Filing 8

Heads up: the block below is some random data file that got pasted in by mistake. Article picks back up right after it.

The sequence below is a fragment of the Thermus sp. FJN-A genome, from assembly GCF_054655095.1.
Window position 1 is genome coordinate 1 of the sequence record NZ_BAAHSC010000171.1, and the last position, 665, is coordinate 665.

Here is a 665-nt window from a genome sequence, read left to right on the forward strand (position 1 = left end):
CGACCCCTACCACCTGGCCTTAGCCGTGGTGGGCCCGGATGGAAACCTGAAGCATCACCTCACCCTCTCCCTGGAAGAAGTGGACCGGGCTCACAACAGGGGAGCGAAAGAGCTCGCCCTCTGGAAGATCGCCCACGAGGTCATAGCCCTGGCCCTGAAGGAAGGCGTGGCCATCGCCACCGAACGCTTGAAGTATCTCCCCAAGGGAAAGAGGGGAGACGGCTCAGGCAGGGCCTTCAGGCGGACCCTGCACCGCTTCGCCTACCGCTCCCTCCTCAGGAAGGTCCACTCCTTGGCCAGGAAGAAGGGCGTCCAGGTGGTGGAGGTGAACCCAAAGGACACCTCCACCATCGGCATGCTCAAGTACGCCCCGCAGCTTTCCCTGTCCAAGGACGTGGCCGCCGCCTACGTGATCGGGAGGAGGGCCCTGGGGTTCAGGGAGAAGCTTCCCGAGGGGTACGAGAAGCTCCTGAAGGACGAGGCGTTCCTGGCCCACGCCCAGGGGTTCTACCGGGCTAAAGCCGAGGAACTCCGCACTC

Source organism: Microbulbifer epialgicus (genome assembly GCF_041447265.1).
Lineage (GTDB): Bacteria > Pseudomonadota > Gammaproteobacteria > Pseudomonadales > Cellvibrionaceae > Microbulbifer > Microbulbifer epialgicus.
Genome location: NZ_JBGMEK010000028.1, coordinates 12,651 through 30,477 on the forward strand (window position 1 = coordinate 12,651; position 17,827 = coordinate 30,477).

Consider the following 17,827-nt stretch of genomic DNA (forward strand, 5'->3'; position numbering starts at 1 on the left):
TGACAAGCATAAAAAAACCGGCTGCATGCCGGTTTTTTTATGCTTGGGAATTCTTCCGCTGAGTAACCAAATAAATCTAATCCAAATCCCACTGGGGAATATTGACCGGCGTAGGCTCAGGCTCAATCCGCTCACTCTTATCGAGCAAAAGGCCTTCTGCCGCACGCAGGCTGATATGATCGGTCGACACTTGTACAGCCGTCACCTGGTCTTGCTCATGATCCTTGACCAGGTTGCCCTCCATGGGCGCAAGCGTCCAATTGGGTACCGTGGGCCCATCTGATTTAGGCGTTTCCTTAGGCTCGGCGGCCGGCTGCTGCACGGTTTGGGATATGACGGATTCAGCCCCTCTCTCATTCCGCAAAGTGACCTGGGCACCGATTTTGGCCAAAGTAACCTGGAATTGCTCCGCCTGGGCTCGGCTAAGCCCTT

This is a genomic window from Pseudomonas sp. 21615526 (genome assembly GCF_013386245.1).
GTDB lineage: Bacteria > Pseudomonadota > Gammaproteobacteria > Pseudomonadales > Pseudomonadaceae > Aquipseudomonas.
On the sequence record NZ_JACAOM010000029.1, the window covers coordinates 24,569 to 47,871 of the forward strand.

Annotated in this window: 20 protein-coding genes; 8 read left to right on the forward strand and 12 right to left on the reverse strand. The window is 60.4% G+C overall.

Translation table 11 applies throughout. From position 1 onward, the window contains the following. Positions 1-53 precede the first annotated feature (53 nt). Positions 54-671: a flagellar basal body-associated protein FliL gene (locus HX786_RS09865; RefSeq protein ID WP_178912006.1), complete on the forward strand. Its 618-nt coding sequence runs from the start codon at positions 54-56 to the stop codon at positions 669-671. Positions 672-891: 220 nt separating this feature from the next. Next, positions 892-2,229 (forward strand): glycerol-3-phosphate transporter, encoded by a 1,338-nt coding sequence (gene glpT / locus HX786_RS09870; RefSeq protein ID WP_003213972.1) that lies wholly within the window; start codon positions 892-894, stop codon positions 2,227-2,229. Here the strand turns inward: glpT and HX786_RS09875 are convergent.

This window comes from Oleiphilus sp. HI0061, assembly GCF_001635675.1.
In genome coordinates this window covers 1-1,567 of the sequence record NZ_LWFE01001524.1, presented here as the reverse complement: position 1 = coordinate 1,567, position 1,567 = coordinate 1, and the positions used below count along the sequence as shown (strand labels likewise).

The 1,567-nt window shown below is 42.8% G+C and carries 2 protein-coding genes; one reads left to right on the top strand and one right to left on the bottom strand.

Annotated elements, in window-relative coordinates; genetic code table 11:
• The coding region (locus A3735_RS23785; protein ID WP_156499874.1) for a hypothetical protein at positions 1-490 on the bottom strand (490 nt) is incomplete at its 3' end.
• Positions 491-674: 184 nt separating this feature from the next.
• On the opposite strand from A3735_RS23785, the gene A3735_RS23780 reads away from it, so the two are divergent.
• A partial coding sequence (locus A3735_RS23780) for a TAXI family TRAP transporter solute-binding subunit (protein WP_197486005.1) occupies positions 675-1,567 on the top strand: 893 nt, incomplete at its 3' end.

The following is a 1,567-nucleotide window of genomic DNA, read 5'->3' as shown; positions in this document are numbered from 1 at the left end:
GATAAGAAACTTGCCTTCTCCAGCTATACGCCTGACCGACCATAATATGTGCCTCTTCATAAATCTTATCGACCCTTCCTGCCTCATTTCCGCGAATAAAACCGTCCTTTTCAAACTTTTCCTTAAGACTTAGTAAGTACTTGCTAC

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IN THE UNITED STATES DISTRICT COURT FOR THE EASTERN DISTRICT OF PENNSYLVANIA KAMAL K. ROY, Plaintiff, v. U.S. GOVERNMENT AT WHITE HOUSE, DC, et al., Defendants. : : : : : : : : : : CIVIL ACTION NO. 15-3538 M E M O R A N D U M EDUARDO C. ROBRENO, J. February 3, 2017 Plaintiff Kamal K. Roy (“Plaintiff”), proceeding pro se, brings this action pursuant to 42 U.S.C. § 1983 against former President Barack H. Obama; numerous state and federal governmental entities, several of which do not appear to exist; and two individuals identified only by last name.1 The Court dismissed Plaintiff’s complaint without prejudice and without granting leave to amend. 1 Plaintiff has filed a motion for Plaintiff’s complete list of defendants is the United States Government at the White House; former President Barack H. Obama; Mr. Donovan; North Shore et al.; the World Religions Group; Borough Hall; the United States Department of Religions; the United States Antitrust Land Will Illegal Help; Mr. Tribie; Prayer of Connection of D.O.B.G.; the United States Supreme Court; the Speaker of the House of Representatives; the United States Senate; the County of Richmond, New York; and the United States Department of the Treasury. ECF No. 1. relief from the Court’s order under Federal Rule of Civil Procedure 60(b). For the reasons discussed below, the Court will deny Plaintiff’s motion. I. BACKGROUND Plaintiff’s complaint consists of unintelligible handwritten notes on a form complaint for a civil action, followed by over a hundred pages of exhibits containing additional handwritten notes on assorted documents. 1. See ECF No. While Plaintiff’s complaint is unclear, it appears Plaintiff may be attempting to assert claims based on the alleged violation of his constitutional rights. Plaintiff filed this action on June 22, 2015,2 together with an application to proceed in forma pauperis. ECF No. 1. The Court granted Plaintiff in forma pauperis status on June 29, 2015, but in the same order, dismissed Plaintiff’s complaint on 2 This is the thirteenth civil action Plaintiff has filed in this Court over the past seven years. The complaints in each of Plaintiff’s previous actions, which the Court dismissed, also consisted of unintelligible handwritten notes on various documents. See No. 13-4735, ECF Nos. 1, 2; No. 13-1908, ECF Nos. 2, 3; No. 13-0216, ECF Nos. 2, 3; No. 12-7070, ECF Nos. 2, 3; No. 12-6240, ECF Nos. 2, 3; No. 12-5636, ECF Nos. 1-2, 2; No. 12-5159, ECF No. 2; No. 12-4857, ECF Nos. 2, 3; No. 12-4152, ECF Nos. 2, 3; No. 12-1371, ECF Nos. 2, 3; No. 11-5190, ECF Nos. 2, 3; No. 09-4851, ECF No. 2. Plaintiff filed appeals in three of these cases, all of which were unsuccessful. See No. 134735, ECF No. 5 (dismissing appeal for failure to timely prosecute); No. 12-4152, ECF No. 7 (affirming judgment); No. 121371, ECF No. 7 (dismissing appeal for lack of jurisdiction because appeal was untimely). 2 the basis that it is “rambling and incomprehensible, and fails to comply with Federal Rule of Civil Procedure 8(a).” ECF No 2. The order stated that the complaint was dismissed “without prejudice,” but then stated that Plaintiff “is not given leave to amend because the Court finds that amendment would be futile.” Id. Plaintiff filed a notice of appeal from the Court’s order on August 6, 2015. ECF No. 4. On October 2, 2015, the Third Circuit dismissed his appeal for failure to timely prosecute insofar as Plaintiff failed to file a brief and appendix as directed. ECF No. 6. On October 24, 2016, Plaintiff filed the instant motion, which he states is a “motion under rule FRCP 60B for new trial” and “request change to order.” ECF No. 7. Pl.’s Rule 60(b) Mot., While Plaintiff’s motion, like his complaint, is handwritten and unclear, he appears to argue that (1) the order is defective because it does not list all of the names of the parties, so it could not be served on the defendants; and (2) the order violates his constitutional rights. Id. at 1. Plaintiff has attached several documents to his motion, including (1) the Court’s June 29, 2015, order; (2) a letter he sent to the Federal Election Commission asking to be registered as a candidate for U.S. President; (3) a statement of the nursing services provided by his managed long term care program; 3 and (4) correspondence regarding taxes for an entity called Handicap Interests International. See id. at 2-10. The remainder of Plaintiff’s motion consists of unintelligible handwritten pages. Id. The defendants in this action were not served with the Complaint, and, accordingly, have not filed a response to Plaintiff’s motion. II. LEGAL STANDARDS Federal Rule of Civil Procedure 60(b) provides six grounds for relief from an order or judgment: (1) mistake, neglect; inadvertence, (2) newly discovered evidence that, with reasonable diligence, could not have been discovered in time to move for a new trial under Rule 59(b); (3) fraud (whether previously called intrinsic extrinsic), misrepresentation, or misconduct an opposing party; (4) the judgment is void; (5) the judgment has been satisfied, released, or discharged; it is based on an earlier judgment that has been reversed or vacated; or applying it prospectively is no longer equitable; or (6) any other reason that justifies relief. Fed. R. Civ. P. 60(b). surprise, or excusable or by A motion filed under Rule 60(b) “must be made within a reasonable time.” Fed. R. Civ. P. 60(c)(1). With respect to a motion filed under Rules 60(b)(1), (2), or (3), the 4 motion must be made “no more than a year after the entry of judgment or order or the date of the proceeding.” Id. Pro se plaintiffs are held to a less stringent standard than individuals represented by counsel. Corp. v. Holowecki, 552 U.S. 389, 402 (2008). Fed. Express A pro se litigant’s compliant should be “liberally construed,” and, “however inartfully pleaded, must be held to less stringent standards than formal pleadings drafted by lawyers.” Erickson v. Pardus, 551 U.S. 89, 94 (2007) (quoting Estelle v. Gamble, 429 U.S. 97, 106 (1976)). However, a pro se plaintiff is still required to adhere to the rules of civil procedure. See McNeil v. United States, 508 U.S. 106, 113 (1993); Haines v. Kerner, 404 U.S. 519, 520 (1972). Even though a plaintiff is pro se, he or she must “set forth sufficient information to outline the elements of [his or her] claim.” Kost v. Kozakiewicz, 1 F.3d 176, 183 (3d Cir. 1993) (quoting 5A C. Wright & A. Miller, Federal Practice and Procedure § 1357, at 340 (2d ed. 1990)). Thus, a pro se plaintiff is required to present enough factual allegations for the court, accepting those allegations as true, to determine whether there are plausible claims that the defendants violated the plaintiff’s federal rights. 5 See id. III. DISCUSSION While it is unclear what ground(s) for relief under Rule 60(b) Plaintiff intends to assert in his motion, the Court finds that Plaintiff’s motion must be dismissed because he has failed to meet the requirements for any of the six grounds listed in Rule 60(b). Any motion filed on the basis of the grounds listed in Rules 60(b)(1), (2), and (3) must be filed no more than one year after the order or judgment at issue. Fed. R. Civ. P. 60(c)(1). Plaintiff filed his Rule 60(b) motion on October 24, 2016, more than sixteen months after the Court’s June 29, 2015, order dismissing his complaint. Therefore, to the extent Plaintiff’s motion is based on one of the grounds listed in Rules 60(b)(1), (2), or (3), the motion must be denied. Plaintiff also cannot meet the requirements for the grounds stated in Rule 60(b)(4) or Rule 60(b)(5). Rule 60(b)(4) applies where the judgment is “void,” which occurs when the district court “lacked jurisdiction of the subject matter or the parties or entered ‘a decree which is not within the powers granted to it by the law.’” Marshall v. Bd. of Educ., 575 F.2d 417, 422 (3d Cir. 1978) (quoting United States v. Walker, 109 U.S. 258, 266 (1883)). Those circumstances do not apply here. Nor does the order dismissing Plaintiff’s complaint fall into any of the three categories listed in Rule 60(b)(5): Plaintiff 6 has not established that the judgment has been satisfied, released, or discharged, or that it is based on an earlier judgment that has been reversed or vacated, or that applying it prospectively is no longer equitable. The sole remaining ground for relief is Rule 60(b)(6), “any other reason that justifies relief.” 60(b)(6). Fed. R. Civ. P. The Third Circuit has explained that a party is entitled to relief under Rule 60(b)(6) only upon demonstrating “extraordinary circumstances where, without such relief, an extreme and unexpected hardship would occur.” Cox v. Horn, 757 F.3d 113, 115 (3d Cir. 2014) (quoting Sawka v. Healtheast, Inc., 989 F.2d 138, 140 (3d Cir. 1993)). Plaintiff’s complaint was dismissed because it is unintelligible and does not contain a statement of a claim in accordance with Rule 8(a). Plaintiff has not provided any intelligible basis for the Court to determine that an extreme and unexpected hardship would occur should the Court deny Plaintiff’s motion for relief from the order. Indeed, Plaintiff’s complaint was dismissed without prejudice, which allows him to file another action if he believes he has a valid claim for relief. Accordingly, Plaintiff does not qualify for relief from the Court’s order under Rule 60(b)(6). 7 IV. CONCLUSION For the reasons stated above, the Court will deny Plaintiff’s Rule 60(b) motion for relief from the Court’s order dated June 29, 2015. An appropriate order follows. 8